Is StrongPoint ASA's (OB:STRO) Shareholder Ownership Skewed Towards Insiders?

By
Simply Wall St
Published
August 31, 2021
OB:STRO
Source: Shutterstock

The big shareholder groups in StrongPoint ASA (OB:STRO) have power over the company. Institutions will often hold stock in bigger companies, and we expect to see insiders owning a noticeable percentage of the smaller ones. I generally like to see some degree of insider ownership, even if only a little. As Nassim Nicholas Taleb said, 'Don’t tell me what you think, tell me what you have in your portfolio.

StrongPoint is a smaller company with a market capitalization of kr1.4b, so it may still be flying under the radar of many institutional investors. Our analysis of the ownership of the company, below, shows that institutions are noticeable on the share registry. Let's take a closer look to see what the different types of shareholders can tell us about StrongPoint.

View our latest analysis for StrongPoint

ownership-breakdown
OB:STRO Ownership Breakdown September 1st 2021

What Does The Institutional Ownership Tell Us About StrongPoint?

Institutions typically measure themselves against a benchmark when reporting to their own investors, so they often become more enthusiastic about a stock once it's included in a major index. We would expect most companies to have some institutions on the register, especially if they are growing.

We can see that StrongPoint does have institutional investors; and they hold a good portion of the company's stock. This implies the analysts working for those institutions have looked at the stock and they like it. But just like anyone else, they could be wrong. It is not uncommon to see a big share price drop if two large institutional investors try to sell out of a stock at the same time. So it is worth checking the past earnings trajectory of StrongPoint, (below). Of course, keep in mind that there are other factors to consider, too.

earnings-and-revenue-growth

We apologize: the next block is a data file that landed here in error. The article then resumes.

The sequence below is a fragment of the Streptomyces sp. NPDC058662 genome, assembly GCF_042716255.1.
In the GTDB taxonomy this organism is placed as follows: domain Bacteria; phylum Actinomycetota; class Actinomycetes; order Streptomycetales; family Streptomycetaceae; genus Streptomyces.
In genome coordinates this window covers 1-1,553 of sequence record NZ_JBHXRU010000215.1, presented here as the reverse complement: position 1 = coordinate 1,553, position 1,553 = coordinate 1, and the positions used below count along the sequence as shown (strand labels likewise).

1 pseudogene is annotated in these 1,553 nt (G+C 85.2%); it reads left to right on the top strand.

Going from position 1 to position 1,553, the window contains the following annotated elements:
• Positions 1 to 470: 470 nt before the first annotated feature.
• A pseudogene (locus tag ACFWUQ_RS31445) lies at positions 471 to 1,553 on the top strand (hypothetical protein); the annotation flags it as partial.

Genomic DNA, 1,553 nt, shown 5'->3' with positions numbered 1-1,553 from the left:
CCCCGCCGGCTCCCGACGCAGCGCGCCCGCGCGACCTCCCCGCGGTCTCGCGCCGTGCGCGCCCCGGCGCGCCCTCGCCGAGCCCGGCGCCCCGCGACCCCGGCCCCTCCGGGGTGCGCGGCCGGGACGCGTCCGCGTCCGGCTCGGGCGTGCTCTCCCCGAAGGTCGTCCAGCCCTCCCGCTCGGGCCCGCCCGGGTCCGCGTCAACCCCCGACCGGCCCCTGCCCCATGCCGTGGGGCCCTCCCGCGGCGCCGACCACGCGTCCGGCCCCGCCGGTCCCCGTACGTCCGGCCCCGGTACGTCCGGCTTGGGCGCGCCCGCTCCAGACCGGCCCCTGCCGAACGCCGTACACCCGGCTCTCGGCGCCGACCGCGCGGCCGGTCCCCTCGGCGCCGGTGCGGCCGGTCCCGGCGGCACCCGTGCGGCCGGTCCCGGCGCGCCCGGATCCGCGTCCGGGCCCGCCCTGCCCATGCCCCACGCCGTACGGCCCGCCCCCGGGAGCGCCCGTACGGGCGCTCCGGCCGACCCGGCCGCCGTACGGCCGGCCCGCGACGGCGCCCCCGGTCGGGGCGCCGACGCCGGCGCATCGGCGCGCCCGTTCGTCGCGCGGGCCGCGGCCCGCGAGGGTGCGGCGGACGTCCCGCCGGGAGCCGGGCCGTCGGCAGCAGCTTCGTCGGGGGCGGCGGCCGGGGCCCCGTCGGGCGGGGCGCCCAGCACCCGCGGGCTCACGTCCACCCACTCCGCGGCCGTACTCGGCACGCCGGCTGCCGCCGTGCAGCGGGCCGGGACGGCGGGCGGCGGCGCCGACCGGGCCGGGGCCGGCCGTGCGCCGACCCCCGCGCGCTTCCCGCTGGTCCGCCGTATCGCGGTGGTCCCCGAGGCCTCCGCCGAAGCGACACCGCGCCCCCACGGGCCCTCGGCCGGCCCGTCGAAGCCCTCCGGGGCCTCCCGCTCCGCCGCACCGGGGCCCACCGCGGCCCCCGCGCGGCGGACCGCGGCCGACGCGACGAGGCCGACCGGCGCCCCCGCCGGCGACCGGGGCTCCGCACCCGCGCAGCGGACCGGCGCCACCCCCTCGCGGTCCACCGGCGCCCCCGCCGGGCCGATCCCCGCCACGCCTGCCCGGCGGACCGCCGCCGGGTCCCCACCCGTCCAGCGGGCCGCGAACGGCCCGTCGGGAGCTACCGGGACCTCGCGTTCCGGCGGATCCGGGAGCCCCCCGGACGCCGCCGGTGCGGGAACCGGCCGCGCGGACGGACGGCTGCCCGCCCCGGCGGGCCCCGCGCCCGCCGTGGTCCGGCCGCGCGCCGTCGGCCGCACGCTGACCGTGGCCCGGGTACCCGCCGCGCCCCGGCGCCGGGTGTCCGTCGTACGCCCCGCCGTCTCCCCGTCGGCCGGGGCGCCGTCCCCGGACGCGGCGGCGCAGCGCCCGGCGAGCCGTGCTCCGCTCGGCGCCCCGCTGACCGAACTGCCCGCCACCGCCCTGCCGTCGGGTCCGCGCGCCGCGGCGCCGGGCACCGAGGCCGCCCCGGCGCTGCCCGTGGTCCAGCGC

OB:STRO Earnings and Revenue Growth September 1st 2021

Hedge funds don't have many shares in StrongPoint. Looking at our data, we can see that the largest shareholder is Strømstangen AS with 8.9% of shares outstanding. For context, the second largest shareholder holds about 5.0% of the shares outstanding, followed by an ownership of 4.8% by the third-largest shareholder.

After doing some more digging, we found that the top 14 have the combined ownership of 52% in the company, suggesting that no single shareholder has significant control over the company.

Researching institutional ownership is a good way to gauge and filter a stock's expected performance. The same can be achieved by studying analyst sentiments. While there is some analyst coverage, the company is probably not widely covered. So it could gain more attention, down the track.

Insider Ownership Of StrongPoint

While the precise definition of an insider can be subjective, almost everyone considers board members to be insiders. The company management answer to the board and the latter should represent the interests of shareholders. Notably, sometimes top-level managers are on the board themselves.

Most consider insider ownership a positive because it can indicate the board is well aligned with other shareholders. However, on some occasions too much power is concentrated within this group.

Our most recent data indicates that insiders own a reasonable proportion of StrongPoint ASA. It has a market capitalization of just kr1.4b, and insiders have kr158m worth of shares in their own names. This may suggest that the founders still own a lot of shares. You can click here to see if they have been buying or selling.

General Public Ownership

The general public holds a 37% stake in StrongPoint. While this group can't necessarily call the shots, it can certainly have a real influence on how the company is run.

Private Company Ownership

It seems that Private Companies own 22%, of the StrongPoint stock. Private companies may be related parties. Sometimes insiders have an interest in a public company through a holding in a private company, rather than in their own capacity as an individual. While it's hard to draw any broad stroke conclusions, it is worth noting as an area for further research.

Next Steps:

It's always worth thinking about the different groups who own shares in a company. But to understand StrongPoint better, we need to consider many other factors. For example, we've discovered 2 warning signs for StrongPoint that you should be aware of before investing here.

But ultimately it is the future, not the past, that will determine how well the owners of this business will do. Therefore we think it advisable to take a look at this free report showing whether analysts are predicting a brighter future.

NB: Figures in this article are calculated using data from the last twelve months, which refer to the 12-month period ending on the last date of the month the financial statement is dated. This may not be consistent with full year annual report figures.

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